This tumultuous year has proven the essential nature of nonpartisan local news. Every day we bring you news critical to staying informed and active in the community. Join us with a tax-deductible donation.
For years Santa Ana has been transferring millions of dollars raised from water fees to the general fund to cover public safety costs, a budget-balancing method that city officials say is justified but an attorney with a taxpayers advocates group calls illegal.
According to Tim Bittle, director of legal affairs for the Howard Jarvis Taxpayers Association, Proposition 218 prohibits using revenue from city-levied utility fees for general fund costs unless those costs can be justified as part of the cost of providing the utility.
City officials justified the transfer, which in fiscal year 2011-12 was $8.6 million, saying the money is going toward public safety, general capital assets and right of way maintenance. The officials argued that the largest portion, $6.8 million, was going to public safety because police officers and firefighters protect the city’s water infrastructure.
A city-commissioned consultant’s report arrived at the public safety figure by calculating the total value of all property in the city — $27.1 billion. The consultants then determined that $1.2 billion or 4.63 percent of the total includes water infrastructure.
Then they calculated 4.63 percent of $147.7 million, which is the overall police budget, and subtracted budget items that have nothing to do with water, like special investigations and animal services. The result was $6.8 million.
Bittle dismissed the report’s conclusions, saying its authors “play fast and loose with the numbers.” He said that claiming water infrastructure to be 4.63 percent of all property in a city as large as Santa Ana, which is 27.2 square miles, seems to be an inflated estimate.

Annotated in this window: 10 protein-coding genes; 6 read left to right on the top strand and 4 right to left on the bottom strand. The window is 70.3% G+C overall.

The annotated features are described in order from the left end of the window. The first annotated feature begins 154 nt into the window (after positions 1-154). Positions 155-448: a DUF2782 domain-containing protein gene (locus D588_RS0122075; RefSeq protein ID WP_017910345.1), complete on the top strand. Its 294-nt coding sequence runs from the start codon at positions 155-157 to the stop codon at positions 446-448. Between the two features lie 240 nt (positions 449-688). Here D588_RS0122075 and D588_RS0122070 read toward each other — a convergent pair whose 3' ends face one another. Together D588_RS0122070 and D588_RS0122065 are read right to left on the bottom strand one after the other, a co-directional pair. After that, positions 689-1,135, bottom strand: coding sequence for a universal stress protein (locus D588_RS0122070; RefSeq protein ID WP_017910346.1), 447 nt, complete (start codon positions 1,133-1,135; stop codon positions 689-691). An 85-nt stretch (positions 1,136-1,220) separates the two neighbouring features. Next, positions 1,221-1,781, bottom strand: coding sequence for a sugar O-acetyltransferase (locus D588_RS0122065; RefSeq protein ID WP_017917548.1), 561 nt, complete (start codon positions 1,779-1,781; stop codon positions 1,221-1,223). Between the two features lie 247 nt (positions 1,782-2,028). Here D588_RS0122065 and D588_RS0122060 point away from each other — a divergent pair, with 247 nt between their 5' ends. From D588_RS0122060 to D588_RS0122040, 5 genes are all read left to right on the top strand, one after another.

Bittle also said that police officers and firefighters would need specific assignments for protecting water in order to make the city’s justification plausible. For example, part of a police officer’s duties would be to patrol water wells, Bittle said.
Instead, Bittle said, the city is violating a section of Article XIII of the state constitution, which states in part: “No fee or charge may be imposed for general governmental services including, but not limited to, police, fire, ambulance or library services, where the service is available to the public at large in substantially the same manner as it is to property owners.”
The requirement to justify utility fund transfers to cover general fund costs arose from successful lawsuits the taxpayers association waged against Roseville and Fresno, said Santa Ana City Attorney Sonia Carvalho. Case precedent was that a transfer could be legal if it can be demonstrated to be for costs arising from the utility.
Since those cases, cities throughout the state have been producing studies to justify their water fund transfers, Carvalho said. “Transfers from the water fund to the general fund are not per se illegal,” she said.